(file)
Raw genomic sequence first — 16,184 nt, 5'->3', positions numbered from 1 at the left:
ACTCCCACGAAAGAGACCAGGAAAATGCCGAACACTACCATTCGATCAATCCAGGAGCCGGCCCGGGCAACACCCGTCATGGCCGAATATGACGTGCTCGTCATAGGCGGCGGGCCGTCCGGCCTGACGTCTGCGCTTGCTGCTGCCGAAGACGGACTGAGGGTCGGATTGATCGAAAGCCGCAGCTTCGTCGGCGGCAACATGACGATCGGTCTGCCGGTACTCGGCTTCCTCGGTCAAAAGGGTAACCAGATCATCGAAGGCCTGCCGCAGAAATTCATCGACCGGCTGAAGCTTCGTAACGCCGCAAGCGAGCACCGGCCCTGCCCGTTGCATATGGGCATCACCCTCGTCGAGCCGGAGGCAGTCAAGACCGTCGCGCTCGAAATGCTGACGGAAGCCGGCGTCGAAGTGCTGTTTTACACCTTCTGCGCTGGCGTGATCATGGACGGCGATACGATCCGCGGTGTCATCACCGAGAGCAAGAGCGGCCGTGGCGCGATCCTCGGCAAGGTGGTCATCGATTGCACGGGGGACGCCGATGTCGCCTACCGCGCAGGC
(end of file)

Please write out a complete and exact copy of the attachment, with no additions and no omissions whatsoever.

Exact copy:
Raw genomic sequence first — 16,184 nt, 5'->3', positions numbered from 1 at the left:
ACTCCCACGAAAGAGACCAGGAAAATGCCGAACACTACCATTCGATCAATCCAGGAGCCGGCCCGGGCAACACCCGTCATGGCCGAATATGACGTGCTCGTCATAGGCGGCGGGCCGTCCGGCCTGACGTCTGCGCTTGCTGCTGCCGAAGACGGACTGAGGGTCGGATTGATCGAAAGCCGCAGCTTCGTCGGCGGCAACATGACGATCGGTCTGCCGGTACTCGGCTTCCTCGGTCAAAAGGGTAACCAGATCATCGAAGGCCTGCCGCAGAAATTCATCGACCGGCTGAAGCTTCGTAACGCCGCAAGCGAGCACCGGCCCTGCCCGTTGCATATGGGCATCACCCTCGTCGAGCCGGAGGCAGTCAAGACCGTCGCGCTCGAAATGCTGACGGAAGCCGGCGTCGAAGTGCTGTTTTACACCTTCTGCGCTGGCGTGATCATGGACGGCGATACGATCCGCGGTGTCATCACCGAGAGCAAGAGCGGCCGTGGCGCGATCCTCGGCAAGGTGGTCATCGATTGCACGGGGGACGCCGATGTCGCCTACCGCGCAGGC